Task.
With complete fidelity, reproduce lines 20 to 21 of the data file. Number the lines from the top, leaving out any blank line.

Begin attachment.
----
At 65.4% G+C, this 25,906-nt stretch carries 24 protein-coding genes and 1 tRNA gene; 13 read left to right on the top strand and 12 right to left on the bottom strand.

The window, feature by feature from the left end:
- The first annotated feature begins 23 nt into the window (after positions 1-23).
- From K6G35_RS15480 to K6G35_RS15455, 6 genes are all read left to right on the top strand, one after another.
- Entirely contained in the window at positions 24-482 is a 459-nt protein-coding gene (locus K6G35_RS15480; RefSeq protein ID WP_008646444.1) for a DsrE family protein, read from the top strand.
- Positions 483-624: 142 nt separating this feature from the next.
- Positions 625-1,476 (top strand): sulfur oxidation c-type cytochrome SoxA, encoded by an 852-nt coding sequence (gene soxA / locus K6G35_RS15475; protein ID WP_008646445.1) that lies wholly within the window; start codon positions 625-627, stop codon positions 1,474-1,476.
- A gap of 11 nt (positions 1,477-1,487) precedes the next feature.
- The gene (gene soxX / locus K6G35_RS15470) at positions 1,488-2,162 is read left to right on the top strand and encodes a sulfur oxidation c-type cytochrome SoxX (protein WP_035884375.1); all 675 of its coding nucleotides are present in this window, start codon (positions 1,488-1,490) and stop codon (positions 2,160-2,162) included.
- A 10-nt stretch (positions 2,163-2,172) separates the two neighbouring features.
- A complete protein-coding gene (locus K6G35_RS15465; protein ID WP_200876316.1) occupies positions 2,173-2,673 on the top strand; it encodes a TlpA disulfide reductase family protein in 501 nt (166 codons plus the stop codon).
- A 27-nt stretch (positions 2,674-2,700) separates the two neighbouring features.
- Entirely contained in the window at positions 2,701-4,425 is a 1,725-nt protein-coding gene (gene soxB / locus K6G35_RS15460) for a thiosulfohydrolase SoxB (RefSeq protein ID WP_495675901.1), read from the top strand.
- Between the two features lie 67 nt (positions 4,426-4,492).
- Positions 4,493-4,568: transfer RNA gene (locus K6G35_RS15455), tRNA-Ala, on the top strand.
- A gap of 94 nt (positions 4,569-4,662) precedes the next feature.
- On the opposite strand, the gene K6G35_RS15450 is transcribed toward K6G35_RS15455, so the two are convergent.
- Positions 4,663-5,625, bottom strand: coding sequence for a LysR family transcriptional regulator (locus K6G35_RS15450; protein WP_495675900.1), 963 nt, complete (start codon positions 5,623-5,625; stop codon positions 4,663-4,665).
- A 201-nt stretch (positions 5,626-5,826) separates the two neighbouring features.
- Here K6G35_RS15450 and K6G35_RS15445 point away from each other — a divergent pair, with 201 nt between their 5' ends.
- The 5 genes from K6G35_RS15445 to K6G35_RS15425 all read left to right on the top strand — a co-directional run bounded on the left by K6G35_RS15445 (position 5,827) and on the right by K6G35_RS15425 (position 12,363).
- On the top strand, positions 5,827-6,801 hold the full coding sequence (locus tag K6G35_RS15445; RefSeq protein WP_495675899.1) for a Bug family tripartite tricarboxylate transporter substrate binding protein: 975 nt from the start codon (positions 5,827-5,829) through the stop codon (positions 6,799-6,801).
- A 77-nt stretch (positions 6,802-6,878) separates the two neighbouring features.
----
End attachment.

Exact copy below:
- Here K6G35_RS15450 and K6G35_RS15445 point away from each other — a divergent pair, with 201 nt between their 5' ends.
- The 5 genes from K6G35_RS15445 to K6G35_RS15425 all read left to right on the top strand — a co-directional run bounded on the left by K6G35_RS15445 (position 5,827) and on the right by K6G35_RS15425 (position 12,363).